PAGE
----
L-Tyrosine Uses, Side Effects & Warnings (2024)

Generic name: tyrosine [TYE-roe-seen]
Drug class: Oral nutritional supplements

Medically reviewed by Drugs.com on Mar 29, 2024. Written by Cerner Multum.

What is L-Tyrosine?

L-Tyrosine is an amino acid, which is a building block of protein that occurs naturally in the body. L-Tyrosine can also be found in certain foods such as meat, fish, eggs, dairy products, beans, nuts, oats, and wheat.

Some people have low levels of L-Tyrosine in their bodies because of a hereditary condition called phenylketonuria (PKU). In people with PKU, the body cannot process an amino acid called phenylalanine, which the body needs to produce L-Tyrosine.

L-Tyrosine is given as a supplement to increase L-Tyrosine levels in people with PKU.

L-Tyrosine has been used in alternative medicine as a possibly effective aid in improving mental performance, alertness, or memory.

L-Tyrosine has also been used to treat depression or attention deficit disorder (ADD or ADHD). However, research has shown that L-Tyrosine may not be effective in treating these conditions. L-Tyrosine also may not be be effective in improving exercise performance.

Other uses not proven with research have included dementia, high blood pressure, narcolepsy, schizophrenia, weight loss, premenstrual syndrome, Parkinson's disease, chronic fatigue syndrome, alcoholism, cocaine addiction, and other conditions.

It is not certain whether L-Tyrosine is effective in treating any medical condition. Medicinal use of this product has not been approved by the FDA. L-Tyrosine should not be used in place of medication prescribed for you by your doctor.

L-Tyrosine is often sold as an herbal supplement. There are no regulated manufacturing standards in place for many herbal compounds and some marketed supplements have been found to be contaminated with toxic metals or other drugs. Herbal/health supplements should be purchased from a reliable source to minimize the risk of contamination.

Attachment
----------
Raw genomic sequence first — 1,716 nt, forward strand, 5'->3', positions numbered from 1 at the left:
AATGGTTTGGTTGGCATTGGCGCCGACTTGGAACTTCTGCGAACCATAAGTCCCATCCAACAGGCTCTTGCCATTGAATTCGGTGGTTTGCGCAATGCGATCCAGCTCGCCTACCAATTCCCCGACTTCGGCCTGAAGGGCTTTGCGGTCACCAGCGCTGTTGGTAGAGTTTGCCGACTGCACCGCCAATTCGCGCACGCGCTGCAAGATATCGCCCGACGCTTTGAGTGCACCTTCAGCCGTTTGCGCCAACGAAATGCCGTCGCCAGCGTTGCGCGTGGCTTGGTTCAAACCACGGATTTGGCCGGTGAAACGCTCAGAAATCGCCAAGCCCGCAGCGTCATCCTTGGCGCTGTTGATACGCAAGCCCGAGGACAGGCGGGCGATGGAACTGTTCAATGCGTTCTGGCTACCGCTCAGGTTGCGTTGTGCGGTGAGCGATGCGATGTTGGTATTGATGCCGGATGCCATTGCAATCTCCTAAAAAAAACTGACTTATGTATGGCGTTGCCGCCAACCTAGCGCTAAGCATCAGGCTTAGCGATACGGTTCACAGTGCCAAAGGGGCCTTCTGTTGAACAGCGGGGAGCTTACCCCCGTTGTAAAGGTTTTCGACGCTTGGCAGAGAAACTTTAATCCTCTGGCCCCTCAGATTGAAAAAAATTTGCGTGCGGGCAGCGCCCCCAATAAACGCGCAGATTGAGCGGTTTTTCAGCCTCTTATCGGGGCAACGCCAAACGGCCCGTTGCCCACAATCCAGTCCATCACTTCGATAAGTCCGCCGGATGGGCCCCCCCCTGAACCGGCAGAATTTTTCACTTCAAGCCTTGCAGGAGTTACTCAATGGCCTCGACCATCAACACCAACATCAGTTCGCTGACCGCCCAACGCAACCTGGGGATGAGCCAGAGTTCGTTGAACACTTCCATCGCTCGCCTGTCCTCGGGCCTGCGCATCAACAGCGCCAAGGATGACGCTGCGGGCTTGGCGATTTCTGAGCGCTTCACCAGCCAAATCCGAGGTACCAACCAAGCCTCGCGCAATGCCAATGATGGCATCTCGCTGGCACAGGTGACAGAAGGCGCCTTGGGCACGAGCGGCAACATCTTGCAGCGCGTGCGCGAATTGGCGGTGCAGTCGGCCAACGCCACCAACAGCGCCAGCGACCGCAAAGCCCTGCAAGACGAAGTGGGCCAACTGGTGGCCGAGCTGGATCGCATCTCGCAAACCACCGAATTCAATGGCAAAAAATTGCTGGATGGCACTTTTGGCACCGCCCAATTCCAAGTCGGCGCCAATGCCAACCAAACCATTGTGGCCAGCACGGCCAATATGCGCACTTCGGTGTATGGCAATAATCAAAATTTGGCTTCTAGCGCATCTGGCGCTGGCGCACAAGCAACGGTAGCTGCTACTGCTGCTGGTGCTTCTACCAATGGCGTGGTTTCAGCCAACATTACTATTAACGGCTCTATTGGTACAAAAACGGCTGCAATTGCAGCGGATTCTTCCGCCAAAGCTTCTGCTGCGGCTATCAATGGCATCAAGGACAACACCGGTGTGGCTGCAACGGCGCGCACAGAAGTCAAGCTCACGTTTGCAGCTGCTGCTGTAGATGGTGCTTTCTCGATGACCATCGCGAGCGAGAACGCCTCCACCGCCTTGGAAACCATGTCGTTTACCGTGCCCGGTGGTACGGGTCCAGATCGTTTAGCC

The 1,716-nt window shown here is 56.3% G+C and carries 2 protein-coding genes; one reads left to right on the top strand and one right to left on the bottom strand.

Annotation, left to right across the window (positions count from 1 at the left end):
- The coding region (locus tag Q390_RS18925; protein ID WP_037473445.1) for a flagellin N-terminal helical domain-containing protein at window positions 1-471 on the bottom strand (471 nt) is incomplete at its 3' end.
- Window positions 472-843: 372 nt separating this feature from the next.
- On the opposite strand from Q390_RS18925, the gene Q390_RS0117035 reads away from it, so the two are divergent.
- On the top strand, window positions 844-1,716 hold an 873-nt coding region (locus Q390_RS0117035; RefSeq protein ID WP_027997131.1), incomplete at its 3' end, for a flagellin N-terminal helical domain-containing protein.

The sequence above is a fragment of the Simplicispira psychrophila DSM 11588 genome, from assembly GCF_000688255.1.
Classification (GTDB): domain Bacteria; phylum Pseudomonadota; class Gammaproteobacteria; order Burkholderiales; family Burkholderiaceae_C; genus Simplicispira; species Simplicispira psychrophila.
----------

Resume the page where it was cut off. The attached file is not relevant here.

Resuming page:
L-Tyrosine may also be used for purposes not listed in this product guide.

Related/similar drugs

acetylcysteine, ascorbic acid, biotin, Vitamin C, multivitamin, Dextrose

L-Tyrosine side effects

Get emergency medical help if you have signs of an allergic reaction: hives; difficult breathing; swelling of your face, lips, tongue, or throat.

Although not all side effects are known, L-Tyrosine is thought to be likely safe in most adults when taken for up to 3 months.

Common side effects of L-Tyrosine may include:

  • nausea, heartburn;

  • headache;

  • joint pain; or

  • feeling tired.

This is not a complete list of side effects and others may occur. Call your doctor for medical advice about side effects. You may report side effects to FDA at 1-800-FDA-1088.

L-Tyrosine side effects (more detail)


Follow all directions on the product label and package. Tell each of your healthcare providers about all your medical conditions, allergies, and all medicines you use.

Before taking this medicine

Before using L-Tyrosine, talk to your healthcare provider. You may not be able to use L-Tyrosine if you have certain medical conditions, especially:

  • overactive thyroid; or

  • Graves disease.

It is not known whether L-Tyrosine will harm an unborn baby. Do not use this product without medical advice if you are pregnant.

It is not known whether tyrosine passes into breast milk or if it could harm a nursing baby. Do not use this product without medical advice if you are breast-feeding a baby.

Do not give any herbal/health supplement to a child without medical advice.

How should I take L-Tyrosine?

When considering the use of herbal supplements, seek the advice of your doctor. You may also consider consulting a practitioner who is trained in the use of herbal/health supplements.

If you choose to use L-Tyrosine, use it as directed on the package or as directed by your doctor, pharmacist, or other healthcare provider. Do not use more of this product than is recommended on the label.